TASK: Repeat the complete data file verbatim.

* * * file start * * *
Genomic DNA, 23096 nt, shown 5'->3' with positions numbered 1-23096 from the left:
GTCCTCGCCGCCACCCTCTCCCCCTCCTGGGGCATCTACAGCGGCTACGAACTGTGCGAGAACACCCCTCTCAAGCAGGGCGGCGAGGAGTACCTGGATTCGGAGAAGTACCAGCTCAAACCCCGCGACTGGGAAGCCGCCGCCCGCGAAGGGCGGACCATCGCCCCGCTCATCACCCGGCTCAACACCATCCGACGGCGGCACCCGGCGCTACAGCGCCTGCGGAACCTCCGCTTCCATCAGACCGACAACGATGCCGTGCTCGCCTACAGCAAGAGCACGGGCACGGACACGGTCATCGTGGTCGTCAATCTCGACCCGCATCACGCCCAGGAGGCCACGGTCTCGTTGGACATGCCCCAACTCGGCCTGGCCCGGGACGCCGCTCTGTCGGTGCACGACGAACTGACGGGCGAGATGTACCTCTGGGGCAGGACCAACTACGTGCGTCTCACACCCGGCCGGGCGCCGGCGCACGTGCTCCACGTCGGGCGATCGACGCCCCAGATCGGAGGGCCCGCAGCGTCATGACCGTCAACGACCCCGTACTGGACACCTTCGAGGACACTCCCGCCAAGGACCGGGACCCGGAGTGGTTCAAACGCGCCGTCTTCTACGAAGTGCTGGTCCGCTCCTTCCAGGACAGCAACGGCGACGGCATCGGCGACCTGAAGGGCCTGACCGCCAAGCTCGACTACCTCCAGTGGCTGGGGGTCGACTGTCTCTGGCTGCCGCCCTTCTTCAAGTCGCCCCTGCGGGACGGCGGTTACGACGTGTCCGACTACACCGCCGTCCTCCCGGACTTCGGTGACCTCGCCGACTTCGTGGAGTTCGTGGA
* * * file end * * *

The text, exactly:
Genomic DNA, 23096 nt, shown 5'->3' with positions numbered 1-23096 from the left:
GTCCTCGCCGCCACCCTCTCCCCCTCCTGGGGCATCTACAGCGGCTACGAACTGTGCGAGAACACCCCTCTCAAGCAGGGCGGCGAGGAGTACCTGGATTCGGAGAAGTACCAGCTCAAACCCCGCGACTGGGAAGCCGCCGCCCGCGAAGGGCGGACCATCGCCCCGCTCATCACCCGGCTCAACACCATCCGACGGCGGCACCCGGCGCTACAGCGCCTGCGGAACCTCCGCTTCCATCAGACCGACAACGATGCCGTGCTCGCCTACAGCAAGAGCACGGGCACGGACACGGTCATCGTGGTCGTCAATCTCGACCCGCATCACGCCCAGGAGGCCACGGTCTCGTTGGACATGCCCCAACTCGGCCTGGCCCGGGACGCCGCTCTGTCGGTGCACGACGAACTGACGGGCGAGATGTACCTCTGGGGCAGGACCAACTACGTGCGTCTCACACCCGGCCGGGCGCCGGCGCACGTGCTCCACGTCGGGCGATCGACGCCCCAGATCGGAGGGCCCGCAGCGTCATGACCGTCAACGACCCCGTACTGGACACCTTCGAGGACACTCCCGCCAAGGACCGGGACCCGGAGTGGTTCAAACGCGCCGTCTTCTACGAAGTGCTGGTCCGCTCCTTCCAGGACAGCAACGGCGACGGCATCGGCGACCTGAAGGGCCTGACCGCCAAGCTCGACTACCTCCAGTGGCTGGGGGTCGACTGTCTCTGGCTGCCGCCCTTCTTCAAGTCGCCCCTGCGGGACGGCGGTTACGACGTGTCCGACTACACCGCCGTCCTCCCGGACTTCGGTGACCTCGCCGACTTCGTGGAGTTCGTGGA